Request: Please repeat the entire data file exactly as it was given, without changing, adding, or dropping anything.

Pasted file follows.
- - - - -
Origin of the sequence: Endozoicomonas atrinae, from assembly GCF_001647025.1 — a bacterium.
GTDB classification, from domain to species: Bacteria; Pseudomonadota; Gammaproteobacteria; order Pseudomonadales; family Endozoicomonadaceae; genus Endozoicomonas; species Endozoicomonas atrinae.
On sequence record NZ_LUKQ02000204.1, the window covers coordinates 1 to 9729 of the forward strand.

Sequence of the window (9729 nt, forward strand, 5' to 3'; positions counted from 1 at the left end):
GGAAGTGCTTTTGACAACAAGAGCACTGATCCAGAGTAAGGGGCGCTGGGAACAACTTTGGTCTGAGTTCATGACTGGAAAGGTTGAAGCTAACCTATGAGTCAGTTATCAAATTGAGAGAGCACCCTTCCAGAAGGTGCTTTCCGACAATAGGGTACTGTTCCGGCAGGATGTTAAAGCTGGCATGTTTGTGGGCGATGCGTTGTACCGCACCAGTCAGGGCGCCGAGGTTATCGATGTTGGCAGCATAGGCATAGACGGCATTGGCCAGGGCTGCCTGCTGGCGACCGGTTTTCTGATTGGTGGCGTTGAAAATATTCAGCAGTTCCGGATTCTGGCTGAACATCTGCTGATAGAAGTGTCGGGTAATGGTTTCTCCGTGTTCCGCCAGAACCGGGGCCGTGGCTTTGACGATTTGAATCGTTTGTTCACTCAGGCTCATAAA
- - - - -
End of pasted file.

Origin of the sequence: Endozoicomonas atrinae, from assembly GCF_001647025.1 — a bacterium.
GTDB classification, from domain to species: Bacteria; Pseudomonadota; Gammaproteobacteria; order Pseudomonadales; family Endozoicomonadaceae; genus Endozoicomonas; species Endozoicomonas atrinae.
On sequence record NZ_LUKQ02000204.1, the window covers coordinates 1 to 9729 of the forward strand.

Sequence of the window (9729 nt, forward strand, 5' to 3'; positions counted from 1 at the left end):
GGAAGTGCTTTTGACAACAAGAGCACTGATCCAGAGTAAGGGGCGCTGGGAACAACTTTGGTCTGAGTTCATGACTGGAAAGGTTGAAGCTAACCTATGAGTCAGTTATCAAATTGAGAGAGCACCCTTCCAGAAGGTGCTTTCCGACAATAGGGTACTGTTCCGGCAGGATGTTAAAGCTGGCATGTTTGTGGGCGATGCGTTGTACCGCACCAGTCAGGGCGCCGAGGTTATCGATGTTGGCAGCATAGGCATAGACGGCATTGGCCAGGGCTGCCTGCTGGCGACCGGTTTTCTGATTGGTGGCGTTGAAAATATTCAGCAGTTCCGGATTCTGGCTGAACATCTGCTGATAGAAGTGTCGGGTAATGGTTTCTCCGTGTTCCGCCAGAACCGGGGCCGTGGCTTTGACGATTTGAATCGTTTGTTCACTCAGGCTCATAAA